Toxic Tort Cause & Effect & Differential Diagnosis

In worker's suit after exposure to certain harmful chemicals in the workplace as a result of the lack of functioning of hood made by defendant, excluding under FRE 702 an opinion by the plaintiff's toxicology expert regarding the specific cause of the plaintiff's lung disease; while the witness was qualified to testify as to the plaintiff's general medical condition, his differential diagnosis fatally failed to deploy the requisite "two-step process in examining the admissibility of causation evidence in toxic tort cases" since neither he nor any other expert witness presented reliable epidemiological or controlled studies of the charged chemical residues in causing conditions such as that of the plaintiff, in Johnson v. Arkema, Inc., 685 F.3d 452 (5th Cir. June 20, 2012) (No. 11-50139)

A typical toxic substance exposure case often requires expert opinion evidence. One approach commonly used to explain the cause of a plaintiff's injury involves the use of “differential diagnosis.” This technique, as the Fifth Circuit recently noted, involves the court in determining the disease process that caused a plaintiff’s symptoms by employing a "a two-step process.... First, the district court must determine whether there is general causation. Second, if it concludes that there is admissible general-causation evidence, the district court must determine whether there is admissible specific-causation evidence." Johnson, 685 F.3d at 468 (quoting Knight, 482 F.3d at 351 (internal quotation marks and citations omitted)). This is essentially a type of data sorting process.

In the Fifth Circuit case, plaintiff Johnson sought payment of injuries he suffered from exposure to toxic chemicals when a device made by the defendant for application of the chemicals failed to perform properly, allegedly exposing him to toxic chemicals. The plaintiff alleged the he felt this exposure immediately upon using the device and that over time it resulted in a "lung condition [that] progressively worsened over the course of the years following the exposure incidents, culminating in a diagnosis of severe restrictive lung disease and pulmonary fibrosis." Johnson, 685 F.3d at 457. In filing a toxic tort action against the defendant maker of the device, the plaintiff presented expert medical testimony that the exposure to the escaping chemicals had caused his breathing difficulties. The trial court excluded the plaintiff's experts on the causation issue, finding that while the plaintiff presented reliable expert evidence on whether the plaintiff's condition had some specific relationship to his exposure to the escaping chemicals, his experts failed to establish that generally the chemical resulted in his development of the condition which was the basis of the suit.

The plaintiff appealed the result of the case by challenging the trial judge's exclusion of his expert testimony. The judge ruled that while the plaintiff's expert [Grodzin] could offer his medical diagnosis that Johnson suffers from 'interstitial lung disease resulting in a severe restrictive condition, and pulmonary fibrosis,' it erred in excluding the expert's "opinion regarding the cause of Johnson's lung disease." The plaintiff argued that because the expert had performed a "differential diagnosis" of the cause of the plaintiff's condition, it was far from reliable per se scientific evidence.

The Circuit differed, citing an analysis by the Fourth Circuit which observed that the "'...reliable differential diagnosis typically, though not invariably, is performed after “physical examinations, the taking of medical histories, and the review of clinical tests, including laboratory tests,” and generally is accomplished by determining the possible causes for the patient's symptoms and then eliminating each of these potential causes until reaching one that cannot be ruled out or determining which of those that cannot be excluded is the most likely." Johnson, 685 F.3d at 468 (emphasis added) (citing Westberry v. Gislaved Gummi AB, 178 F.3d 257, 262 (4th Cir. 1999) (quoting Kannankeril v. Terminix Int'l, Inc., 128 F.3d 802, 807 (3d Cir. 1997)).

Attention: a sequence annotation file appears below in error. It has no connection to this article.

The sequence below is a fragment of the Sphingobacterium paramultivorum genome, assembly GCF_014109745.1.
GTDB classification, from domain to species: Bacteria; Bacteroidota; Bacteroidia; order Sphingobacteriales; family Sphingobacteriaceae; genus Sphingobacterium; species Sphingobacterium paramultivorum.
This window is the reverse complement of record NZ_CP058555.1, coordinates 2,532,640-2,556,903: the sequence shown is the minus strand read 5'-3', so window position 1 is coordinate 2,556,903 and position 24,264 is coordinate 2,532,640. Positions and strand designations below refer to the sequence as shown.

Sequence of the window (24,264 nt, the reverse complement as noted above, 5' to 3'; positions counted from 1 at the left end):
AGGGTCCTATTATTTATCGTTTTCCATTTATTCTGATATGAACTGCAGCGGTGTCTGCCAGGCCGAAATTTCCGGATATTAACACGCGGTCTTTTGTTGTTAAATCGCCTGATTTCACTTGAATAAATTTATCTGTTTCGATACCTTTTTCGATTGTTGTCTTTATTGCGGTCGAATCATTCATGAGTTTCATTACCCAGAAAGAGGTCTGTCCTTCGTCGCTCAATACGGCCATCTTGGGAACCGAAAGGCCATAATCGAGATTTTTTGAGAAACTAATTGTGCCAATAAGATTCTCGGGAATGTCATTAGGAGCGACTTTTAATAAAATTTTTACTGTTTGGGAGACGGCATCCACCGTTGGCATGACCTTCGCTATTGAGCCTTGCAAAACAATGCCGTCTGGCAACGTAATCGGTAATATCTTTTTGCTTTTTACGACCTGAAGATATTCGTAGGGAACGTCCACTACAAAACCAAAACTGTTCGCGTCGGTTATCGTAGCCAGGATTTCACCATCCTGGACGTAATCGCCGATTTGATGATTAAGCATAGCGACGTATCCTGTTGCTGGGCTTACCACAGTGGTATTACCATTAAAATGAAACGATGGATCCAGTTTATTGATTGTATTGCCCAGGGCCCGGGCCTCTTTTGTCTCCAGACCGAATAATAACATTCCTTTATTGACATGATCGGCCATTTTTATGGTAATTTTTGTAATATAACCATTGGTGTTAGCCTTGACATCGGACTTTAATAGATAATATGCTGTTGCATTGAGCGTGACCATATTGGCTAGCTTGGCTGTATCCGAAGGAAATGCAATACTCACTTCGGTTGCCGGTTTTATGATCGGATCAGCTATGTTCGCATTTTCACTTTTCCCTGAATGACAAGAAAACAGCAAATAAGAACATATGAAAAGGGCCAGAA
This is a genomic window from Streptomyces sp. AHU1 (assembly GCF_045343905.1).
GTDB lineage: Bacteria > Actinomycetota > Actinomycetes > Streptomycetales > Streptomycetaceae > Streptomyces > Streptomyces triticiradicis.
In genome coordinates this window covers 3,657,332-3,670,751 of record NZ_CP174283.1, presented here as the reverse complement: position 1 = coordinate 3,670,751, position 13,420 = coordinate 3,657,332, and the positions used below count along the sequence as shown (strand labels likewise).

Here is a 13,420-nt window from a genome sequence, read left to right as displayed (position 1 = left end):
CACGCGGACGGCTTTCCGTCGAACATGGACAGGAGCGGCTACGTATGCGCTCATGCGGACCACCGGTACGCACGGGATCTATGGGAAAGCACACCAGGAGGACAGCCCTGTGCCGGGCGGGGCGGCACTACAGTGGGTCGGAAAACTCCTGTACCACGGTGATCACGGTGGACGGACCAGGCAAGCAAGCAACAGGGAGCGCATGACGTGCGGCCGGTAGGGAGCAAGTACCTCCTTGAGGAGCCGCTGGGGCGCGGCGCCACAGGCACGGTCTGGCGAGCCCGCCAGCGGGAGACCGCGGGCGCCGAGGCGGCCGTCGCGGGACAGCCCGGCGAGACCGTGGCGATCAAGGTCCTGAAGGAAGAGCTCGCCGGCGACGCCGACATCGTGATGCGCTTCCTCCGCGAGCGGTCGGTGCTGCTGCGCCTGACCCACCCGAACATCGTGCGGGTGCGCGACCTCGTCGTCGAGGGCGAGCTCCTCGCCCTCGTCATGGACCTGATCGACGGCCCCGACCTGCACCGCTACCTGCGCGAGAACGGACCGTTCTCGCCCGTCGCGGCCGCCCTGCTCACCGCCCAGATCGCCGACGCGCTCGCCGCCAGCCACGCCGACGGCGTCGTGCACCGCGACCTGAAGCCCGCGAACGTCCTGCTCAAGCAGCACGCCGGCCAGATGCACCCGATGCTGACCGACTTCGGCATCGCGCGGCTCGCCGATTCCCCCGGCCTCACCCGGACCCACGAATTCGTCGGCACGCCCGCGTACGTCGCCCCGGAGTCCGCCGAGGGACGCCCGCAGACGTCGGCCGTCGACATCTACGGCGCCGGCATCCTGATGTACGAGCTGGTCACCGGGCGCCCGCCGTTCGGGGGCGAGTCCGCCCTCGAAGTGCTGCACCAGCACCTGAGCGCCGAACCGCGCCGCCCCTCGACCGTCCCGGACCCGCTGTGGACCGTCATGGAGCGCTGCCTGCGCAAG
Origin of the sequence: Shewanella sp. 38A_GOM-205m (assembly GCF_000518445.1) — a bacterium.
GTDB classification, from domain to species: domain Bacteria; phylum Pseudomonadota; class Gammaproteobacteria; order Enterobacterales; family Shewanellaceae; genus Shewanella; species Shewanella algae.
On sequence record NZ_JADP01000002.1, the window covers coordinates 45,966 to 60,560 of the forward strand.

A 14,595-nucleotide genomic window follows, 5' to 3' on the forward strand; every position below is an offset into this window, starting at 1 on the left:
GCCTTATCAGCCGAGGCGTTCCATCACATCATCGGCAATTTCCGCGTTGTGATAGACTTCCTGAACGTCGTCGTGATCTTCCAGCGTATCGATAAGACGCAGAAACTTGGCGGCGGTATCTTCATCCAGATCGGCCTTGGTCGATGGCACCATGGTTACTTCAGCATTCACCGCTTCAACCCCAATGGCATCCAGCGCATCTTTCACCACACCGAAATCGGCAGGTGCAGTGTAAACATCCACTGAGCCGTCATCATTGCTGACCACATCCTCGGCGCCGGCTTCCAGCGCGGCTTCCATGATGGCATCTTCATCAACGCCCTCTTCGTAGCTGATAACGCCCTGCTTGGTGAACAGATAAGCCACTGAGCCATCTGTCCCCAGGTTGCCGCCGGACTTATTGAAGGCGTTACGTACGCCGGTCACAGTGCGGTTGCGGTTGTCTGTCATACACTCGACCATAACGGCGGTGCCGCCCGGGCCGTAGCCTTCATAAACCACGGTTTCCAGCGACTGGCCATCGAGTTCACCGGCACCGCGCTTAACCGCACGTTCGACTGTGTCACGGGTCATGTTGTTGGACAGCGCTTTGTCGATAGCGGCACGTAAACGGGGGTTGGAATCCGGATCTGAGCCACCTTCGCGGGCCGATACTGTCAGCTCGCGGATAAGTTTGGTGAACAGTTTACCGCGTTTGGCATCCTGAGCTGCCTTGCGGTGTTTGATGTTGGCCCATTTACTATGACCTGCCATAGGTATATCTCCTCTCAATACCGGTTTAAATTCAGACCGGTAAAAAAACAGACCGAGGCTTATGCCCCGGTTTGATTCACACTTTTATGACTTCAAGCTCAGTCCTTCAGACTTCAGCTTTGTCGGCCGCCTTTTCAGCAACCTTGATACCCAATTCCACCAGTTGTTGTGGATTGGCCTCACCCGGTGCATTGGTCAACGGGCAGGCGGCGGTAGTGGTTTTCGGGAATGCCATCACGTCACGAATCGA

While a differential diagnosis often results in reliable expert opinion, this is not a foregone conclusion. In this the circuit found the plaintiff's differential diagnosis evidence lacking:
[B]efore courts can admit an expert's differential diagnosis, which, by its nature, only addresses the issue of specific causation, the expert must first demonstrate that the chemical at issue is actually capable of harming individuals in the general population, thereby satisfying the general causation standard.
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Here ... Dr. Grodzin's differential diagnosis is based on the presumption that [chemicals plaintiff was exposed to]MBTC and HCl are actually capable of causing restrictive lung disease and pulmonary fibrosis in the general population. Dr. Grodzin has not presented any reliable or relevant scientific evidence to bolster this presumption. Instead, Dr. Grodzin essentially relied on the same scientific evidence and reached the same conclusions as [plaintiff's expert witness] Dr. Schlesinger. As we have explained, the district court did not abuse its discretion in excluding Dr. Schlesinger's opinion, thus negating Dr. Schlesinger's ability to satisfy the general causation requirement. Consequently, the fact that Dr. Grodzin conducted a differential diagnosis does not save his opinion from the same fate as Dr. Schlesinger's opinion.
* * *
The district court did not abuse its discretion in excluding Dr. Grodzin's causation opinion because, irrespective of the differential diagnosis, Dr. Grodzin is unable to
Johnson, 685 F.3d at 469 (citations omitted).


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